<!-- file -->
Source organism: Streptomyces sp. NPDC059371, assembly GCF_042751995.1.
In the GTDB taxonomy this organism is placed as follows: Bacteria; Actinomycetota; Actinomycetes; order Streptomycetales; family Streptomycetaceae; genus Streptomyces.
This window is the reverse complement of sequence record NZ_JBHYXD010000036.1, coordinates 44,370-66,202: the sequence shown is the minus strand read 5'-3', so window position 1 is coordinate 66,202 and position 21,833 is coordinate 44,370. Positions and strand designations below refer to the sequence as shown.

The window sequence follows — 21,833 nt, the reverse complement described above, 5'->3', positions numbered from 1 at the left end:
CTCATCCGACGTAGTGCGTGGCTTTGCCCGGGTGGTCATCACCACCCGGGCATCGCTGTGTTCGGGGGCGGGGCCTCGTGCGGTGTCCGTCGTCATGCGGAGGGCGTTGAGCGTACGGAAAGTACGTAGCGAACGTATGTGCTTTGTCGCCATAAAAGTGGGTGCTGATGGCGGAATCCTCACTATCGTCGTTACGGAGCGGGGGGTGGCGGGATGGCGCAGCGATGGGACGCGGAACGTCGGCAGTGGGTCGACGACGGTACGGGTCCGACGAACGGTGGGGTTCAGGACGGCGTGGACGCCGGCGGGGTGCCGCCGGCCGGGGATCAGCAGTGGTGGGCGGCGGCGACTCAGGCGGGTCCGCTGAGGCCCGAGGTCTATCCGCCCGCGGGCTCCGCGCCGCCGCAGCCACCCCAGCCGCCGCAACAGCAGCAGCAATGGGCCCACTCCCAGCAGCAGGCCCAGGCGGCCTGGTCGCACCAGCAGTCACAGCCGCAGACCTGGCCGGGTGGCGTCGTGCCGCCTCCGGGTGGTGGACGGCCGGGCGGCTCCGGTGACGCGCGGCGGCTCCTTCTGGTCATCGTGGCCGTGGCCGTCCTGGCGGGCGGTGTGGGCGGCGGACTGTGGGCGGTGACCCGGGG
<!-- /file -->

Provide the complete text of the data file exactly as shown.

Source organism: Streptomyces sp. NPDC059371, assembly GCF_042751995.1.
In the GTDB taxonomy this organism is placed as follows: Bacteria; Actinomycetota; Actinomycetes; order Streptomycetales; family Streptomycetaceae; genus Streptomyces.
This window is the reverse complement of sequence record NZ_JBHYXD010000036.1, coordinates 44,370-66,202: the sequence shown is the minus strand read 5'-3', so window position 1 is coordinate 66,202 and position 21,833 is coordinate 44,370. Positions and strand designations below refer to the sequence as shown.

The window sequence follows — 21,833 nt, the reverse complement described above, 5'->3', positions numbered from 1 at the left end:
CTCATCCGACGTAGTGCGTGGCTTTGCCCGGGTGGTCATCACCACCCGGGCATCGCTGTGTTCGGGGGCGGGGCCTCGTGCGGTGTCCGTCGTCATGCGGAGGGCGTTGAGCGTACGGAAAGTACGTAGCGAACGTATGTGCTTTGTCGCCATAAAAGTGGGTGCTGATGGCGGAATCCTCACTATCGTCGTTACGGAGCGGGGGGTGGCGGGATGGCGCAGCGATGGGACGCGGAACGTCGGCAGTGGGTCGACGACGGTACGGGTCCGACGAACGGTGGGGTTCAGGACGGCGTGGACGCCGGCGGGGTGCCGCCGGCCGGGGATCAGCAGTGGTGGGCGGCGGCGACTCAGGCGGGTCCGCTGAGGCCCGAGGTCTATCCGCCCGCGGGCTCCGCGCCGCCGCAGCCACCCCAGCCGCCGCAACAGCAGCAGCAATGGGCCCACTCCCAGCAGCAGGCCCAGGCGGCCTGGTCGCACCAGCAGTCACAGCCGCAGACCTGGCCGGGTGGCGTCGTGCCGCCTCCGGGTGGTGGACGGCCGGGCGGCTCCGGTGACGCGCGGCGGCTCCTTCTGGTCATCGTGGCCGTGGCCGTCCTGGCGGGCGGTGTGGGCGGCGGACTGTGGGCGGTGACCCGGGG